Mammoth Cave National Park

Mammoth Cave National Park

Mammoth Cave National Park, whose WDPA Code is: 371415 is a protected natural area in Kentucky that includes Mammoth Cave, the longest cave system in the world. The system is sometimes referred to as the Flint-Mammoth-Toohey-Eudora-Joppa-Jim Lee Ridge Cave System, named after the hills under which it is located.
This area was declared a national park on July 1, 1941. It became a World Heritage Site on October 27, 1981, and a biosphere reserve on September 26, 1990. The 214 km² of the park is located in Edmonson County, Kentucky, with small areas extending east into Hart County and Barren County. It is centered around the Green River and its tributary Nolin River, which joins the Green River within the park. The Green River has a dam on the western edge of the park, and the river flows free only in a small part of the eastern half of the park.

History –
Before Mammoth Cave was a popular travel destination, or even a national park, the cave owners ran a profitable mining business inside the underground passages. However, they were not precious metals or gems that were mined from Mammoth Cave, but rather a mineral needed by the United States during the war of 1812.
It was Dr. John Croghan of Louisville, Kentucky who recognized certain qualities of the air at Mammoth Cave. He believed that uniform temperature and humidity would be therapeutic for tuberculosis patients and in 1842 he invited 16 patients to settle in the cave. So he developed an experimental hospital treatment facility inside the cave, around the same time that tourism was expanding.

Geology –
While geology often shows us wonders on the earth’s surface, this would be incomplete without thinking of the world below us, where rock beds have formed over hundreds of millions of years. Caves such as Mammoth Cave allow us to explore this ancient world by allowing us to walk through the rock layers and see the formation of the earth up close.
Researchers have dated Mammoth Cave’s rock beds to the Mississippian period.
The rock beds formed about 320-360 million years ago. However, the Mammoth Cave passages did not begin to form until about 10-15 million years ago, when streams and rivers flowing on the surface allowed the water to sink and enter the rock beds through small crevices.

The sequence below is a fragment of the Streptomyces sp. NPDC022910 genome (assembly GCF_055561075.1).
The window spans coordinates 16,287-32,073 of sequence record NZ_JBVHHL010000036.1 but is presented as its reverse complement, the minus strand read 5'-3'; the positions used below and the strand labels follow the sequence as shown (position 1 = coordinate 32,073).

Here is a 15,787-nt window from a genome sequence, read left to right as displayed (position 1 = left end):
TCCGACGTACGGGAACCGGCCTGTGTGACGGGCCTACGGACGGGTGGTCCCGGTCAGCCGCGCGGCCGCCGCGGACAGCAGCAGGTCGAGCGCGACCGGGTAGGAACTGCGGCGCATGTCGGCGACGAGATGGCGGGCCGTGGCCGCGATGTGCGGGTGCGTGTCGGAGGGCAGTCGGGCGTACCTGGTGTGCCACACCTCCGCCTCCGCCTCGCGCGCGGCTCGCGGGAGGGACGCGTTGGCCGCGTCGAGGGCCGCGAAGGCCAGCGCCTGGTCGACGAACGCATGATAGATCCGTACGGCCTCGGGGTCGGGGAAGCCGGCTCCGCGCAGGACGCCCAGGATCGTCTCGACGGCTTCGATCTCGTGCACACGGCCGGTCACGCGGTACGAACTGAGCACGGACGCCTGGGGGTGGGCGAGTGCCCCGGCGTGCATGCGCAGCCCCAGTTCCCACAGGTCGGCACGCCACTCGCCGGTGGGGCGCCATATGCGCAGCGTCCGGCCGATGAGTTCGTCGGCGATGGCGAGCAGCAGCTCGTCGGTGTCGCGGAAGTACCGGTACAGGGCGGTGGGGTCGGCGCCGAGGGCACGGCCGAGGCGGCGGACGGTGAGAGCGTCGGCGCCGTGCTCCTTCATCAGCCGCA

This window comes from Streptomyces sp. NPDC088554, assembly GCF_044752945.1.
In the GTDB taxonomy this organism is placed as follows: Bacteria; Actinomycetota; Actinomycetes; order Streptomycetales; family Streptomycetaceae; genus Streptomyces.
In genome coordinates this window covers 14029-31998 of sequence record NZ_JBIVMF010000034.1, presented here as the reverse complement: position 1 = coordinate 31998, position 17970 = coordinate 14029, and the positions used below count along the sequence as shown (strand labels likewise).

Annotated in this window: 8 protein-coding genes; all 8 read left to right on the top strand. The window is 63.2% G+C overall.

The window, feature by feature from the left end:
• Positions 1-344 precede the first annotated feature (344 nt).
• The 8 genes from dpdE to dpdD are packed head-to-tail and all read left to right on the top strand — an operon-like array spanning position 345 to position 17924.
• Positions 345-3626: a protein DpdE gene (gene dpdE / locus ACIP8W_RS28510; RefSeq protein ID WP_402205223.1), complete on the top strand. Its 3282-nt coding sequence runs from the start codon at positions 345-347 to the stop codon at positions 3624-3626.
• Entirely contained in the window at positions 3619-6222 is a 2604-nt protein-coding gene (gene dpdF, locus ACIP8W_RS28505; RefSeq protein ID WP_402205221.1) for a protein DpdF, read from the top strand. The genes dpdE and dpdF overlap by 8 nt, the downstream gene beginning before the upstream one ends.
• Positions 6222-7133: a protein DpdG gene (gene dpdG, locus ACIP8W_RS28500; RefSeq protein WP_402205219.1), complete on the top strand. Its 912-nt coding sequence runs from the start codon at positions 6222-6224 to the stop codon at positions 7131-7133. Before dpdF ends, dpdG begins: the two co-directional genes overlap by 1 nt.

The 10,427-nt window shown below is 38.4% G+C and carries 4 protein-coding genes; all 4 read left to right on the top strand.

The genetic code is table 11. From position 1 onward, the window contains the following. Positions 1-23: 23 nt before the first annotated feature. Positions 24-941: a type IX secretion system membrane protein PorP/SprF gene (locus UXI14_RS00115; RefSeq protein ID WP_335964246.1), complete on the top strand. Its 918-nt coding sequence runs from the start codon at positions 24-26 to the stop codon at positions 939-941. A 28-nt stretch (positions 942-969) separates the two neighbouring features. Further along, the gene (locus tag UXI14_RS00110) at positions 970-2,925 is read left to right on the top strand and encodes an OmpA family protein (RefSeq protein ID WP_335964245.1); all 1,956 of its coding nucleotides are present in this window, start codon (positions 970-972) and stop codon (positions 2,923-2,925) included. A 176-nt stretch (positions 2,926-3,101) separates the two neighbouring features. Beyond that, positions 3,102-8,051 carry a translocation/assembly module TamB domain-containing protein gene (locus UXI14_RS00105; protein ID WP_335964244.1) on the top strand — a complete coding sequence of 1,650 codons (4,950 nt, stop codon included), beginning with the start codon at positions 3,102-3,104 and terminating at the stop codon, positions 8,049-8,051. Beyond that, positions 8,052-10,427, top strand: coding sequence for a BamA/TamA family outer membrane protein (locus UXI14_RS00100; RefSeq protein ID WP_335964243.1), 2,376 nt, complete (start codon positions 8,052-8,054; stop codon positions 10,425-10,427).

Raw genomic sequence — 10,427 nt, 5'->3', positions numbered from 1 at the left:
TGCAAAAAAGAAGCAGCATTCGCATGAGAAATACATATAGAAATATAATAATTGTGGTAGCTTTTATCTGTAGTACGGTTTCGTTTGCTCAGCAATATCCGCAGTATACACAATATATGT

The highest passages formed up until about 2 million years ago, when research speculates that ice age activity altered the amount of water that flowed into the cave and that the remaining streams of the cave descended to the lower levels of the cave. itself.
There are currently five distinct “levels” of passageways within Mammoth Cave. These consist of four fossil levels and the modern river level, which is the lowest level located more than 90 meters below the surface.
The cave is still forming today as the water moves down through these large and small passages to reach the water table, and underground rivers continue to flow out of the cave and into the Green River.

Flora –
Mammoth Cave National Park is home to a wide variety of plants and animals ranging from rare exotic cave species to the more common woodland creatures found in eastern deciduous forest environments. Scientists have discovered more than 130 species in the cave itself, as well as nearly 1,000 species of surface flowering plants, hundreds of animal species, more than 80 types of fish and over 50 types of freshwater mussels. Mammoth Cave is home to over 70 endangered, threatened or state-listed species.
The vegetation of Mammoth Cave National Park is mainly characterized by second-growth forests of various vintages and small areas of old growth. About 45% of the park’s land was used for agricultural purposes before the park was established. These areas are largely dominated by eastern red cedar and Virginia pine, mixed with deciduous trees along the outer edges. The most mature mountainous sites are generally hickory oak forests, and in the humid hollows dominates the beech, maple and poplar forest.